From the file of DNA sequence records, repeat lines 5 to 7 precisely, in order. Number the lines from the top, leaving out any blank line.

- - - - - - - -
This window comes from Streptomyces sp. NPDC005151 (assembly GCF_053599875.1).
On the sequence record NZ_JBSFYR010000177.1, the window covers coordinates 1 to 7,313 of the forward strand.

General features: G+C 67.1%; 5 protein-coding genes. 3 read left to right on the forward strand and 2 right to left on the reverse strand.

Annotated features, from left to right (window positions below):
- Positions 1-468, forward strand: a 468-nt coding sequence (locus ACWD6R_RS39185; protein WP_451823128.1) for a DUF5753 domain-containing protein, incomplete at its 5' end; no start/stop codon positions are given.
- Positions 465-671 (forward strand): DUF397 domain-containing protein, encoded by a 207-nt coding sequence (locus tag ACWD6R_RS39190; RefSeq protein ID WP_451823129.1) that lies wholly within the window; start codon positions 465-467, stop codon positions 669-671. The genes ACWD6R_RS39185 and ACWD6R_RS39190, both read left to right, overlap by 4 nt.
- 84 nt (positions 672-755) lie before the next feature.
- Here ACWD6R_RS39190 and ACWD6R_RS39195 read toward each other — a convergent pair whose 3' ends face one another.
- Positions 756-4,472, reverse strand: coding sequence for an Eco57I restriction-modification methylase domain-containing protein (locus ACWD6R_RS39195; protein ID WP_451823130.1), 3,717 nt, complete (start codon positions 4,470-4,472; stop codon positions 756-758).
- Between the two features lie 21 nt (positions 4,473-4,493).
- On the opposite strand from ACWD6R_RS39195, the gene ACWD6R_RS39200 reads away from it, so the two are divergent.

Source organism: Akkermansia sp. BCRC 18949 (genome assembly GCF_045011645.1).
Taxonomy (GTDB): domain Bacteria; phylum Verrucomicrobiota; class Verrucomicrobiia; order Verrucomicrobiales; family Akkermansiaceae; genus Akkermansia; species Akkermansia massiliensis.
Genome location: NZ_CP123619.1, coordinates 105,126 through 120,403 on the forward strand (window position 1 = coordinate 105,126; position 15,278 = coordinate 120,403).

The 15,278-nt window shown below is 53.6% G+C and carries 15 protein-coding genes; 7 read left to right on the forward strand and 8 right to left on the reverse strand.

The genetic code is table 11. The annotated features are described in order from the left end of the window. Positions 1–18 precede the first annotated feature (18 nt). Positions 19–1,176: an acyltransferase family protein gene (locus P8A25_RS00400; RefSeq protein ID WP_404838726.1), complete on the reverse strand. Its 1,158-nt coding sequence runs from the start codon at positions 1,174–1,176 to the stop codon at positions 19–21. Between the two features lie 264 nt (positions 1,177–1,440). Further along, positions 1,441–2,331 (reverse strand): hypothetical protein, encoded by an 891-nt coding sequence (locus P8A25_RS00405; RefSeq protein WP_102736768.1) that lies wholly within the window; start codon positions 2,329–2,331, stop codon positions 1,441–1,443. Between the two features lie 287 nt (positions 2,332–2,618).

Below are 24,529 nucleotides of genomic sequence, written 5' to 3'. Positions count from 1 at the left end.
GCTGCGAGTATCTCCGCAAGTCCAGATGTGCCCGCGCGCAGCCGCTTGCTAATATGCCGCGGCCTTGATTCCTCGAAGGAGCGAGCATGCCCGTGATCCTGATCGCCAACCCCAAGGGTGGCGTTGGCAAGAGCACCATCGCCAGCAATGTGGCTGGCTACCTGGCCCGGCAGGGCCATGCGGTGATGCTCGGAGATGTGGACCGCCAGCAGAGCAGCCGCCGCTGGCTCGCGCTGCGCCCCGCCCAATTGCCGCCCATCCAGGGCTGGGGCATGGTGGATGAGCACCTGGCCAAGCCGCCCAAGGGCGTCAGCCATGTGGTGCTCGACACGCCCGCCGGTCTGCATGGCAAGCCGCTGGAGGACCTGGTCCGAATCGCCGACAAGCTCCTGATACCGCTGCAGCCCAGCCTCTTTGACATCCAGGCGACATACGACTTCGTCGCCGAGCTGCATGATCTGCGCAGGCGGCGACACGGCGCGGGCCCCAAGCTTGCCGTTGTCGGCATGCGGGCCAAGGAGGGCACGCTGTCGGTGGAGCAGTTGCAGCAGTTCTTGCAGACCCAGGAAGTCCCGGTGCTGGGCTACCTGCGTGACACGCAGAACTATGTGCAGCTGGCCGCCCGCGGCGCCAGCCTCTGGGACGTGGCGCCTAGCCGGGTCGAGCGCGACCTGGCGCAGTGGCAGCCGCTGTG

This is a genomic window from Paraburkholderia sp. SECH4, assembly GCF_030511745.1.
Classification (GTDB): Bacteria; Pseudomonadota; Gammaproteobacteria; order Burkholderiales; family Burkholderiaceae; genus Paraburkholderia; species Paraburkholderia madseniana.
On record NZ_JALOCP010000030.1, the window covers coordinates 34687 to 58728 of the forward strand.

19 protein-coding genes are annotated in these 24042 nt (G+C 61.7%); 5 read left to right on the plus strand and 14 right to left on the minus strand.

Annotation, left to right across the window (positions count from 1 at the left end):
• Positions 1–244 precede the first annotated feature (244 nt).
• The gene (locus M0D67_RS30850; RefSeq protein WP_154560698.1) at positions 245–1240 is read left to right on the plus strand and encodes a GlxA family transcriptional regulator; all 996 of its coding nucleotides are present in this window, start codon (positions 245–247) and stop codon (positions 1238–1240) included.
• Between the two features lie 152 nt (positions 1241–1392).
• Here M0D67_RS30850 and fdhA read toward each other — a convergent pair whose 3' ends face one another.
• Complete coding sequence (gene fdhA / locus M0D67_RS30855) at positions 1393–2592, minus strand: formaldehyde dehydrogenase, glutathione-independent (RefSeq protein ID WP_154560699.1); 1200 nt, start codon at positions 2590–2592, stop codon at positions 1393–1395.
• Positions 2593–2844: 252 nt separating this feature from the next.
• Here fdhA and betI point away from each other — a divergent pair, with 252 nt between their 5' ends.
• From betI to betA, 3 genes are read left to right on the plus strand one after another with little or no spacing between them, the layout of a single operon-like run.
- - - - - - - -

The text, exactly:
- Positions 1-468, forward strand: a 468-nt coding sequence (locus ACWD6R_RS39185; protein WP_451823128.1) for a DUF5753 domain-containing protein, incomplete at its 5' end; no start/stop codon positions are given.
- Positions 465-671 (forward strand): DUF397 domain-containing protein, encoded by a 207-nt coding sequence (locus tag ACWD6R_RS39190; RefSeq protein ID WP_451823129.1) that lies wholly within the window; start codon positions 465-467, stop codon positions 669-671. The genes ACWD6R_RS39185 and ACWD6R_RS39190, both read left to right, overlap by 4 nt.
- 84 nt (positions 672-755) lie before the next feature.